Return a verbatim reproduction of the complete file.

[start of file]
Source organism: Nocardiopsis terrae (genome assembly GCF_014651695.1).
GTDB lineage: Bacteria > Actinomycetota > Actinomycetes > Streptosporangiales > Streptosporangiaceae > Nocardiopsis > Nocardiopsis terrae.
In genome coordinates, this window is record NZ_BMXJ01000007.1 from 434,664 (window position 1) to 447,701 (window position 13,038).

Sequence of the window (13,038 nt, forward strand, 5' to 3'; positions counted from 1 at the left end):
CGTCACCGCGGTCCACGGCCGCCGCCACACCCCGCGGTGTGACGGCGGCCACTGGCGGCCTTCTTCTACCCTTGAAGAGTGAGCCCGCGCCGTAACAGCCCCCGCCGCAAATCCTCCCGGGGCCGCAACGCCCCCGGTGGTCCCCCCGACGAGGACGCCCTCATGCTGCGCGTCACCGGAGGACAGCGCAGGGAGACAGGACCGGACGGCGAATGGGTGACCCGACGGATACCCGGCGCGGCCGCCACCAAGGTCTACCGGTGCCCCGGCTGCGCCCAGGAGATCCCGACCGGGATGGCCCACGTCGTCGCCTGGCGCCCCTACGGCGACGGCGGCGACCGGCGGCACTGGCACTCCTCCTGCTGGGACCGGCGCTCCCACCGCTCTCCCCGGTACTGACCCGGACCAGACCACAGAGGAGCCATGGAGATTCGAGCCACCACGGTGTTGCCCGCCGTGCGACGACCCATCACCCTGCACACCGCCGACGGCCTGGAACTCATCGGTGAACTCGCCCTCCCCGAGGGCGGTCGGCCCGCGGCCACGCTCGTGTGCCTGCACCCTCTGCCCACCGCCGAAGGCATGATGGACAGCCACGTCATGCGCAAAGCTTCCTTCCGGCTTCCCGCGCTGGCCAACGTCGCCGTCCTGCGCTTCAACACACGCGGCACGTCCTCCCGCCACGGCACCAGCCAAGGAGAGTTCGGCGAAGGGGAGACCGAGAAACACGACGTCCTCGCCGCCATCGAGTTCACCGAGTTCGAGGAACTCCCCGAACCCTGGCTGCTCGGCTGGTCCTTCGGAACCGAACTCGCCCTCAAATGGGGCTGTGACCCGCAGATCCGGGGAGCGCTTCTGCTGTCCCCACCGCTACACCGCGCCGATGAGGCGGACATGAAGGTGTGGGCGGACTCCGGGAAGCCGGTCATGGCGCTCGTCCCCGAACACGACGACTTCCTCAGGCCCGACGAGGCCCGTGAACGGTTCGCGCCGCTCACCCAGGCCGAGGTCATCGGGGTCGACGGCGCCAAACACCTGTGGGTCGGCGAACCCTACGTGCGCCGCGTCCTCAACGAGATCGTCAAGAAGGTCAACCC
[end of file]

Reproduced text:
Source organism: Nocardiopsis terrae (genome assembly GCF_014651695.1).
GTDB lineage: Bacteria > Actinomycetota > Actinomycetes > Streptosporangiales > Streptosporangiaceae > Nocardiopsis > Nocardiopsis terrae.
In genome coordinates, this window is record NZ_BMXJ01000007.1 from 434,664 (window position 1) to 447,701 (window position 13,038).

Sequence of the window (13,038 nt, forward strand, 5' to 3'; positions counted from 1 at the left end):
CGTCACCGCGGTCCACGGCCGCCGCCACACCCCGCGGTGTGACGGCGGCCACTGGCGGCCTTCTTCTACCCTTGAAGAGTGAGCCCGCGCCGTAACAGCCCCCGCCGCAAATCCTCCCGGGGCCGCAACGCCCCCGGTGGTCCCCCCGACGAGGACGCCCTCATGCTGCGCGTCACCGGAGGACAGCGCAGGGAGACAGGACCGGACGGCGAATGGGTGACCCGACGGATACCCGGCGCGGCCGCCACCAAGGTCTACCGGTGCCCCGGCTGCGCCCAGGAGATCCCGACCGGGATGGCCCACGTCGTCGCCTGGCGCCCCTACGGCGACGGCGGCGACCGGCGGCACTGGCACTCCTCCTGCTGGGACCGGCGCTCCCACCGCTCTCCCCGGTACTGACCCGGACCAGACCACAGAGGAGCCATGGAGATTCGAGCCACCACGGTGTTGCCCGCCGTGCGACGACCCATCACCCTGCACACCGCCGACGGCCTGGAACTCATCGGTGAACTCGCCCTCCCCGAGGGCGGTCGGCCCGCGGCCACGCTCGTGTGCCTGCACCCTCTGCCCACCGCCGAAGGCATGATGGACAGCCACGTCATGCGCAAAGCTTCCTTCCGGCTTCCCGCGCTGGCCAACGTCGCCGTCCTGCGCTTCAACACACGCGGCACGTCCTCCCGCCACGGCACCAGCCAAGGAGAGTTCGGCGAAGGGGAGACCGAGAAACACGACGTCCTCGCCGCCATCGAGTTCACCGAGTTCGAGGAACTCCCCGAACCCTGGCTGCTCGGCTGGTCCTTCGGAACCGAACTCGCCCTCAAATGGGGCTGTGACCCGCAGATCCGGGGAGCGCTTCTGCTGTCCCCACCGCTACACCGCGCCGATGAGGCGGACATGAAGGTGTGGGCGGACTCCGGGAAGCCGGTCATGGCGCTCGTCCCCGAACACGACGACTTCCTCAGGCCCGACGAGGCCCGTGAACGGTTCGCGCCGCTCACCCAGGCCGAGGTCATCGGGGTCGACGGCGCCAAACACCTGTGGGTCGGCGAACCCTACGTGCGCCGCGTCCTCAACGAGATCGTCAAGAAGGTCAACCC